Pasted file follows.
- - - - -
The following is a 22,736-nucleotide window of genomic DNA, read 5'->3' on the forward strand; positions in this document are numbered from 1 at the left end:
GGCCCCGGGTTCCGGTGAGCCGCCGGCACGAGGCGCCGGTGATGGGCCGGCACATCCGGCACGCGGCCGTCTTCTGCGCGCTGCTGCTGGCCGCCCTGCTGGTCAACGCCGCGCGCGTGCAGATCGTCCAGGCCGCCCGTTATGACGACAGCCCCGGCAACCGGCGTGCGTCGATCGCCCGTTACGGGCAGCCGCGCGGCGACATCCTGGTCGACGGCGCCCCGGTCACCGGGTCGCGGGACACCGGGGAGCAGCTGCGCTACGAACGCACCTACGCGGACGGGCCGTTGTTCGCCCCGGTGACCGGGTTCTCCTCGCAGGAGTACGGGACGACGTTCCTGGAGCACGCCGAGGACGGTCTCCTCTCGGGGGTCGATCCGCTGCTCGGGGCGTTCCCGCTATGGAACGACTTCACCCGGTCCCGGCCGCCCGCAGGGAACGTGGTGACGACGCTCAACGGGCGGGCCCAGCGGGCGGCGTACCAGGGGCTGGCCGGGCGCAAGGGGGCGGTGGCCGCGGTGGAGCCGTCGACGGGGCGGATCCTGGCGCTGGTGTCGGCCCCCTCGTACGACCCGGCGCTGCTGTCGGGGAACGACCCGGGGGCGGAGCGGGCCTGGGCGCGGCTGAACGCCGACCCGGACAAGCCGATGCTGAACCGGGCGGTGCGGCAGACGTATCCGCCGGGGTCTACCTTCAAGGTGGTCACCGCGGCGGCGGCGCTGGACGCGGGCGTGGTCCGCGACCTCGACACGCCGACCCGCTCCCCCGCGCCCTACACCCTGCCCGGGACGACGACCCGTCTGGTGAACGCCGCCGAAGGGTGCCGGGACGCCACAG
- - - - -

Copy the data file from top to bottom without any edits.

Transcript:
The following is a 22,736-nucleotide window of genomic DNA, read 5'->3' on the forward strand; positions in this document are numbered from 1 at the left end:
GGCCCCGGGTTCCGGTGAGCCGCCGGCACGAGGCGCCGGTGATGGGCCGGCACATCCGGCACGCGGCCGTCTTCTGCGCGCTGCTGCTGGCCGCCCTGCTGGTCAACGCCGCGCGCGTGCAGATCGTCCAGGCCGCCCGTTATGACGACAGCCCCGGCAACCGGCGTGCGTCGATCGCCCGTTACGGGCAGCCGCGCGGCGACATCCTGGTCGACGGCGCCCCGGTCACCGGGTCGCGGGACACCGGGGAGCAGCTGCGCTACGAACGCACCTACGCGGACGGGCCGTTGTTCGCCCCGGTGACCGGGTTCTCCTCGCAGGAGTACGGGACGACGTTCCTGGAGCACGCCGAGGACGGTCTCCTCTCGGGGGTCGATCCGCTGCTCGGGGCGTTCCCGCTATGGAACGACTTCACCCGGTCCCGGCCGCCCGCAGGGAACGTGGTGACGACGCTCAACGGGCGGGCCCAGCGGGCGGCGTACCAGGGGCTGGCCGGGCGCAAGGGGGCGGTGGCCGCGGTGGAGCCGTCGACGGGGCGGATCCTGGCGCTGGTGTCGGCCCCCTCGTACGACCCGGCGCTGCTGTCGGGGAACGACCCGGGGGCGGAGCGGGCCTGGGCGCGGCTGAACGCCGACCCGGACAAGCCGATGCTGAACCGGGCGGTGCGGCAGACGTATCCGCCGGGGTCTACCTTCAAGGTGGTCACCGCGGCGGCGGCGCTGGACGCGGGCGTGGTCCGCGACCTCGACACGCCGACCCGCTCCCCCGCGCCCTACACCCTGCCCGGGACGACGACCCGTCTGGTGAACGCCGCCGAAGGGTGCCGGGACGCCACAG